This was first published by The Good Men Project.
My husband Jay is the only person I know whose computer has been stabbed. I wish I could say that it was like one of those incidents in wartime where the bullet lodges in the pocket bible and saves the guy’s life, but it was nothing so exciting as that. No, Jay checked his laptop on his way home from a business trip to somewhere quite innocuous. I know. I know. He hasn’t checked a computer since then, obviously. But when he unpacked his laptop, there it was. A stab wound that reached right inside and through to the screen. We stared at it, disbelieving. Neither of us had seen anything like it.
I tried to console Jay by pointing out that now he could have a lovely new laptop with masses of great features that would make his life much easier. It was when I mentioned the company in the Midwest that could try and recover his data that the awful truth began to dawn on him.
“You mean that all my information has gone, too?” He was tearing at the remains of his hair.
“Maybe,” I said cheerfully, “but let’s not panic. We don’t know if you can turn it on yet.”
Jay pushed the power button, looking as though he expected the laptop to explode. It cranked into life, but the screen looked like a Jackson Pollock painting.
“I’m doomed,” he said, “The damn things just don’t like me.” Language ensued.
He meant the computers, of course. He’s in that generation that grew up thinking that the way you typed a letter was to put your secretary on your lap and dictate it to her. (Mad Men, indeed.) So when he retired and became a consultant, the horrible realization that his adoring spouse (me) wasn’t going to replace his secretary, came as something of a shock.
“Listen, darling,” I told him, “you went to Andover, Yale and Cambridge. You must have some sort of capacity for learning. You’ll get the hang of it in no time at all.” And so it has proved. At no time, ever, has he managed to exert control over the infernal machines.
“I’m snakebit,” he says. By which I believe he means that his computers are trying to kill him. And maybe they are. Death by apoplexy is what the certificate would read. Because only my husband has email that suddenly disappears or whose mailbox fills up in a few weeks. Only he can actually manage to lose the home page on his browser. Since his home page has all the Yankee scores, this can border on disaster.
Mind you, I’ve tried to suggest that if he made an effort to love his computers a bit more they might start to love him back. I mean, if you were his laptop, how would you feel about being run over by Jay’s car? My point exactly. I’m not saying it was deliberate, but maybe something in Jay’s subconscious led him to leave his laptop behind his car instead of in the trunk. And then to back over it.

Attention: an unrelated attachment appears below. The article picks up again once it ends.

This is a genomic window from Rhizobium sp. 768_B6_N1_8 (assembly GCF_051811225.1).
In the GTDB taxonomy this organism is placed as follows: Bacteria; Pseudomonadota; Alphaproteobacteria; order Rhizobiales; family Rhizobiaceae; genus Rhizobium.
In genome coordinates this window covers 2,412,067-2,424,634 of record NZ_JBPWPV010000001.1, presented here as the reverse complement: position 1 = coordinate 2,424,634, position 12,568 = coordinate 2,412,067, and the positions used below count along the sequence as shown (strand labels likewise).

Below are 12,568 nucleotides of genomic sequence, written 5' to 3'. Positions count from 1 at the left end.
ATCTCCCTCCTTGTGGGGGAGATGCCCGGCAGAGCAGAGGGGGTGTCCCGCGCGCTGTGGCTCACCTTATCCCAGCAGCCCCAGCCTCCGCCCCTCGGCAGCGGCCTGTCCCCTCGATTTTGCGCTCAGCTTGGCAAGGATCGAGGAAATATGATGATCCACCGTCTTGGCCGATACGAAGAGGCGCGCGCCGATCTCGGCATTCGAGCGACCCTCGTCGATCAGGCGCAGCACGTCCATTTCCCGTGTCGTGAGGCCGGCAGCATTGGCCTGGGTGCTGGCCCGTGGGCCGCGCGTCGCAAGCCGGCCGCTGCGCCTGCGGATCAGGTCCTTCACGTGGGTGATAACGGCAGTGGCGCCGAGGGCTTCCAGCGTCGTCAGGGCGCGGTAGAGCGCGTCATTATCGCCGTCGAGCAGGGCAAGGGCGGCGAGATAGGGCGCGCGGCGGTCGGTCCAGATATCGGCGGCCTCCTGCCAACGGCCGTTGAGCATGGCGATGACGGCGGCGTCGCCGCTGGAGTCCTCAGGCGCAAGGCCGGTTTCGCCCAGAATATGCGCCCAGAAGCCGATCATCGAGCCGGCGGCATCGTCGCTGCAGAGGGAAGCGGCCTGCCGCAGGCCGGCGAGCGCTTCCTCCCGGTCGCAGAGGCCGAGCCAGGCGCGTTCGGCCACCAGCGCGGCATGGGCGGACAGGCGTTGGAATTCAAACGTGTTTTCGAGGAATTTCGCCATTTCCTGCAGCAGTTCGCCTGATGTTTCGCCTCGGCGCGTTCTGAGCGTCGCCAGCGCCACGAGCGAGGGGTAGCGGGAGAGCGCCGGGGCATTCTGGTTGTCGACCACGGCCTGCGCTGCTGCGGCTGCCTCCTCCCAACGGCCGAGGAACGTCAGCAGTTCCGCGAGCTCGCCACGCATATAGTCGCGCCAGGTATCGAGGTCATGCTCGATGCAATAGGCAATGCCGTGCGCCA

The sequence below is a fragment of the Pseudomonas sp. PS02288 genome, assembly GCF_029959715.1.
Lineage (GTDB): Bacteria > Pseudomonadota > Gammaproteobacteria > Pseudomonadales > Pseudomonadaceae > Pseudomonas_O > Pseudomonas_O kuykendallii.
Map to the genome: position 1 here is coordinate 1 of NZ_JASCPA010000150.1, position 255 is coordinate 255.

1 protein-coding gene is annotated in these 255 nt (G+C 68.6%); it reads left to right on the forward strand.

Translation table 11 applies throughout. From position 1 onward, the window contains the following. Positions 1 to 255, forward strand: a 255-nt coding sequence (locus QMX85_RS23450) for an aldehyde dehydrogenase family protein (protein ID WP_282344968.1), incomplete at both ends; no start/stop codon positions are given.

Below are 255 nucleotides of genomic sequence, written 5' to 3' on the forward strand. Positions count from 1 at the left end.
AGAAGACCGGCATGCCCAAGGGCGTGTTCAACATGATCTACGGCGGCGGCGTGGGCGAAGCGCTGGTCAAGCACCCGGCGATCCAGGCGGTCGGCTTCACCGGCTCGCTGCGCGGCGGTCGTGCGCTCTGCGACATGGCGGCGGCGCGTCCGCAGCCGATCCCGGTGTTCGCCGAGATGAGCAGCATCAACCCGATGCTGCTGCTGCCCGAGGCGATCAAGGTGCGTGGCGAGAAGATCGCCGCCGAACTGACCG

Language ensued. And there was wailing and gnashing of teeth, of course. Back we went to Best Buy, for laptop number 3, or was it 4?
The salesman persuaded Jay to buy the latest model. It would not only deal with email, and word processing, but could take photos, phone a friend, play music and movies – it sounded great. Jay never got past the email. Getting to grips with Outlook was so traumatic that he never had time to type his memoirs or watch a movie. He did learn how to click on a link to You Tube occasionally, and has seen more cats that look like Hitler…
Yesterday, the laptop died. Again. After the language died down, I wandered into his office and offered to help.
“It’s useless,” he yelled. “I’ve tried everything. I’ve turned it off and now it won’t start up at all. I’m going to take this *@#*ing computer, drive it out into the middle of the lake and throw it into the deepest part!”
I murmured something about environmental disasters, but he wasn’t listening. Edging round the desk I took a look at his laptop. Not plugged in, but the power button was still showing faint traces of life. “Where’s the cable?” I asked.
Jay all but threw it at me. “It won’t work,” he insisted. “It never does.” He sat down abruptly and put his head in his hands. I ignored this piece of drama and carried on. I plugged in the computer, and held down the power button. It switched itself off. Turning it on again, I took a chance and let it reboot normally.
“How did you do that?” Jay said with what I like to think was gratitude and admiration. I tried to explain, but he had started swearing at Outlook again. I tiptoed out of the room. One of these days I may have to stab this laptop, just to get some peace and quiet.